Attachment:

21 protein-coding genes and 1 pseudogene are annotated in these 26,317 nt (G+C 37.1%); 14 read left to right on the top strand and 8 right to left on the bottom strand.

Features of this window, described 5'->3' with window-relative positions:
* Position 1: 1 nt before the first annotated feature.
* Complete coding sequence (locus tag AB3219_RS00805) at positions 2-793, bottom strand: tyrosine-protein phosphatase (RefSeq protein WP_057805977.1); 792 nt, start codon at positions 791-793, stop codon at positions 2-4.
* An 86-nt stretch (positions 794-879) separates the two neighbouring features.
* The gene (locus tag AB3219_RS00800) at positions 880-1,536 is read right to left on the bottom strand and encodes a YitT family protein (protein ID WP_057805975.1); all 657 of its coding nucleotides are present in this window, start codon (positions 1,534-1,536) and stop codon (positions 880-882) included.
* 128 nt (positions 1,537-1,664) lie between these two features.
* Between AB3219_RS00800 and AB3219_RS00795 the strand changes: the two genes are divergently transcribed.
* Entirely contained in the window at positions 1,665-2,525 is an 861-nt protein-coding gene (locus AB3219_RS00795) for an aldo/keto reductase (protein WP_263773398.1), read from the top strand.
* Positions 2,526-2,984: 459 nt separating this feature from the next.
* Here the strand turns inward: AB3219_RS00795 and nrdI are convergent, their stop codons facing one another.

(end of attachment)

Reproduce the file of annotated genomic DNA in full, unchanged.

21 protein-coding genes and 1 pseudogene are annotated in these 26,317 nt (G+C 37.1%); 14 read left to right on the top strand and 8 right to left on the bottom strand.

Features of this window, described 5'->3' with window-relative positions:
* Position 1: 1 nt before the first annotated feature.
* Complete coding sequence (locus tag AB3219_RS00805) at positions 2-793, bottom strand: tyrosine-protein phosphatase (RefSeq protein WP_057805977.1); 792 nt, start codon at positions 791-793, stop codon at positions 2-4.
* An 86-nt stretch (positions 794-879) separates the two neighbouring features.
* The gene (locus tag AB3219_RS00800) at positions 880-1,536 is read right to left on the bottom strand and encodes a YitT family protein (protein ID WP_057805975.1); all 657 of its coding nucleotides are present in this window, start codon (positions 1,534-1,536) and stop codon (positions 880-882) included.
* 128 nt (positions 1,537-1,664) lie between these two features.
* Between AB3219_RS00800 and AB3219_RS00795 the strand changes: the two genes are divergently transcribed.
* Entirely contained in the window at positions 1,665-2,525 is an 861-nt protein-coding gene (locus AB3219_RS00795) for an aldo/keto reductase (protein WP_263773398.1), read from the top strand.
* Positions 2,526-2,984: 459 nt separating this feature from the next.
* Here the strand turns inward: AB3219_RS00795 and nrdI are convergent, their stop codons facing one another.